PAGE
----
Photo Credit: Nick Pettigrew / Moose Jaw Warriors
Scouting Report written by Josh Tessler
Jagger Firkus is a 2022 NHL Draft prospect and he plays for the Moose Jaw Warriors in the WHL. Firkus grew up in Irma, Alberta. Irma is the hometown of Seattle Kraken defenseman Carson Soucy and former Devils and Oilers defenseman Gordon Mark. Irma is 2 hours southeast of Edmonton and 4 hours northeast of Calgary.
Firkus played U15 AAA hockey for the Lloydminster Heat (one season) and the Lloydminster Bobcats (one season). Following his U15 AAA play, he played two seasons of U18 AAA hockey for the Lloydminster Bobcats.
Firkus was selected in the 4th round of the 2019 WHL Bantam Draft at 82nd overall and made his WHL debut in 2019-2020.
D.O.B – April 29, 2004
Nationality – Canada
Draft Eligibility – 2022
Weight –154 lbs
Position – Center
Handedness – Right
Firkus’ Style Of Play
Jagger Firkus has excellent presence in the slot. He has proven throughout his draft year season in Moose Jaw that he can tally up points in the slot and from range. In the slot, he has manufactured deflection back door goals on the power play, rebound goals at the red line and will record backhand short side goals with ease.
The Irma native will skate to the crease and provide his teammates along the half-wall with someone at net front to deflect shots. Firkus will look to skate into the slot when he sees that attackers are busy puck tracking. He decides to blindside them and create passing lanes without drawing much attention.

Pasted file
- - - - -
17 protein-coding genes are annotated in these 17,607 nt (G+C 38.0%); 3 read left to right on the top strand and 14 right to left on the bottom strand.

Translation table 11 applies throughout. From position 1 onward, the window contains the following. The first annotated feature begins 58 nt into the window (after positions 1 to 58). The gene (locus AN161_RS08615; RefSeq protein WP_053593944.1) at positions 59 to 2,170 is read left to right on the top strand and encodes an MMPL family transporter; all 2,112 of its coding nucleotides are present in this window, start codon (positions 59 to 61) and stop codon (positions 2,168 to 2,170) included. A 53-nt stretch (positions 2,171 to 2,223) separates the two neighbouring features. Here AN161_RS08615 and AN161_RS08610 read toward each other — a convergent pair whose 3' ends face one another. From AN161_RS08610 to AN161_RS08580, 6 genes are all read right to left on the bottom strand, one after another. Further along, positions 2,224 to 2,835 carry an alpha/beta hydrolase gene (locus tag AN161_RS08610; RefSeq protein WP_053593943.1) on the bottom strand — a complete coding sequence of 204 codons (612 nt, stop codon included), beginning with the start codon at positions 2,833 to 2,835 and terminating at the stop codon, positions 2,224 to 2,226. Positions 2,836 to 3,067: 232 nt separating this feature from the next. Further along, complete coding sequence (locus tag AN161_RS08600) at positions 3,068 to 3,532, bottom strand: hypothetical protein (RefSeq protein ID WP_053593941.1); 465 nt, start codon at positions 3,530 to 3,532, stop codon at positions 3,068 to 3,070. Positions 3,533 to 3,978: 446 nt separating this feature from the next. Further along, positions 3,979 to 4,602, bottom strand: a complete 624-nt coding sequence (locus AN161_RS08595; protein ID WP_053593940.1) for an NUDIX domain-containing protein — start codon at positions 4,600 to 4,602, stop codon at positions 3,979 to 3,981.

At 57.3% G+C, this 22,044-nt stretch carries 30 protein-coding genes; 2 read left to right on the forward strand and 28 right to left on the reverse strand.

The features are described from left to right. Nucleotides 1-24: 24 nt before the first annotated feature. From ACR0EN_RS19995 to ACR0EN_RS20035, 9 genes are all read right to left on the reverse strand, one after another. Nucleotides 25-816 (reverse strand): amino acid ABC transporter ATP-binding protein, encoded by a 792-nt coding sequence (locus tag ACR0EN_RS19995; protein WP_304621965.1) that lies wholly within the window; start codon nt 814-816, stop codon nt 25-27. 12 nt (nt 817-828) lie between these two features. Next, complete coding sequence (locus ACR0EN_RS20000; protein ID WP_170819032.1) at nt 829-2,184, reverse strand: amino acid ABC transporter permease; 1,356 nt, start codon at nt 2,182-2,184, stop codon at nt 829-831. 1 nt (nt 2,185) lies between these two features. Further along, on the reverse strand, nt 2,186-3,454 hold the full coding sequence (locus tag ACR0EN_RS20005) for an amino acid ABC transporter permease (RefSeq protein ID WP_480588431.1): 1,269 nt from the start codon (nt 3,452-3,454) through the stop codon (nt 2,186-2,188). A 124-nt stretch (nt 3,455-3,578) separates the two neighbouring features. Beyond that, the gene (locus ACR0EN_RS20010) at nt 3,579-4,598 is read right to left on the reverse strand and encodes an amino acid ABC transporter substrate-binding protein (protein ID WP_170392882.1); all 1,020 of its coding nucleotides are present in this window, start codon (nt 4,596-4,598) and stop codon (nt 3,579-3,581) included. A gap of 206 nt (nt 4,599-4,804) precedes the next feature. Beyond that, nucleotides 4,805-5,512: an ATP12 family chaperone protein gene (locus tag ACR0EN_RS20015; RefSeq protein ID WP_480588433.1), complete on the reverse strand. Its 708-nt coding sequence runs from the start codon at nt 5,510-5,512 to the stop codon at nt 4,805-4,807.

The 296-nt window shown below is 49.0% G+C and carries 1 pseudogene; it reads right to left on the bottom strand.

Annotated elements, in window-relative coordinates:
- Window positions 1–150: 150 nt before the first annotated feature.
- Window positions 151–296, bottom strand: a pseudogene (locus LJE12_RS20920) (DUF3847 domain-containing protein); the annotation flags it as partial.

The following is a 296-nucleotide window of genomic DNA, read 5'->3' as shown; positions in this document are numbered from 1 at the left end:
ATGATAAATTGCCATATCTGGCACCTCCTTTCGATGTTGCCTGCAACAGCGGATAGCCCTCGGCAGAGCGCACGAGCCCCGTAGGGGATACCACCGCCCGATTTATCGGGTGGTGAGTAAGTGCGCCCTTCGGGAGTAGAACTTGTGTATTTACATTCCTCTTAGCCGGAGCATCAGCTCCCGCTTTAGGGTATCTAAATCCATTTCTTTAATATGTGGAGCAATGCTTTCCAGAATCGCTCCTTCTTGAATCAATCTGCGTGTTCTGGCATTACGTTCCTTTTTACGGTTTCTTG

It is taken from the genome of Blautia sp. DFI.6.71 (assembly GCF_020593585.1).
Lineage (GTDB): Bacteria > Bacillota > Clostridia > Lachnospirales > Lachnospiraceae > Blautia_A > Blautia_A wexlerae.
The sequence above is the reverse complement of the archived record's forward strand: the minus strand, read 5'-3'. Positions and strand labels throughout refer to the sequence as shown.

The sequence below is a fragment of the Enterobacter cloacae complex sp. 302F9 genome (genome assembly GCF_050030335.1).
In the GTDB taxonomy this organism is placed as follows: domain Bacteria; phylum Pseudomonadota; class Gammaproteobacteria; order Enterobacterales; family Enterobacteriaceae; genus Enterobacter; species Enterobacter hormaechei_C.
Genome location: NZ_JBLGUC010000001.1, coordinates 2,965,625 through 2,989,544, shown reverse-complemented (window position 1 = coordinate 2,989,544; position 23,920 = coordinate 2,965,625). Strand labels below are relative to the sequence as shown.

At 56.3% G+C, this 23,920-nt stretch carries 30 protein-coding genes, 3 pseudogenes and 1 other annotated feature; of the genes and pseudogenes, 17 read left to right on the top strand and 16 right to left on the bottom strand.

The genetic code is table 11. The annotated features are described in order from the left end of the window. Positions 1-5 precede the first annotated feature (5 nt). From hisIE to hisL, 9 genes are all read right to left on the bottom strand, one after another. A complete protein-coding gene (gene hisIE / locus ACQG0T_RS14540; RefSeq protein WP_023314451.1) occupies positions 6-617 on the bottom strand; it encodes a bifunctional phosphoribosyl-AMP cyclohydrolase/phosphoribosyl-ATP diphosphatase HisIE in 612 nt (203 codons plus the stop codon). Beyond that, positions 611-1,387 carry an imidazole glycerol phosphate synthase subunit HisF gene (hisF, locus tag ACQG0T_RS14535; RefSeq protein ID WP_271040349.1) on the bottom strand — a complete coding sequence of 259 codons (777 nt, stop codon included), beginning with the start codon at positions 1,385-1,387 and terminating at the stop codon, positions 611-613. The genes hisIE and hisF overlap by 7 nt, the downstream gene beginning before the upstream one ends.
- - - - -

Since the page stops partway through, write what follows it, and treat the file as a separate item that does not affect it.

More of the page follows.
Firkus does have a habit of trying short side even if the goaltender is blocking the short side extremely well. I’d like to see him work on manipulating goaltenders by appearing to take a backhand top shelf goal, cradling back and then going forehand around the goaltender on the long side. Given his affinity for going backhand, I think he can use that to his advantage to frustrate goaltenders by calling an audible on the fly.
When shooting from range, he has a quick release and that can be a powerful tool for Firkus. At range, when facing an attacker, he will skate with the puck and on a dime snap a shot from medium danger or the perimeter top shelf and beat the goaltender quickly. On those shots, he has excellent weight transfer which only helps him beef up his shooting release. His quick release from range has led to quite a few goals this season and here are two fun ones to check out.
While he does have an excellent shot from range, he does have a habit of attempting turn and wrist shots from range. Unfortunately, it doesn’t often lead to scoring chances and the opposing goaltenders can see it coming.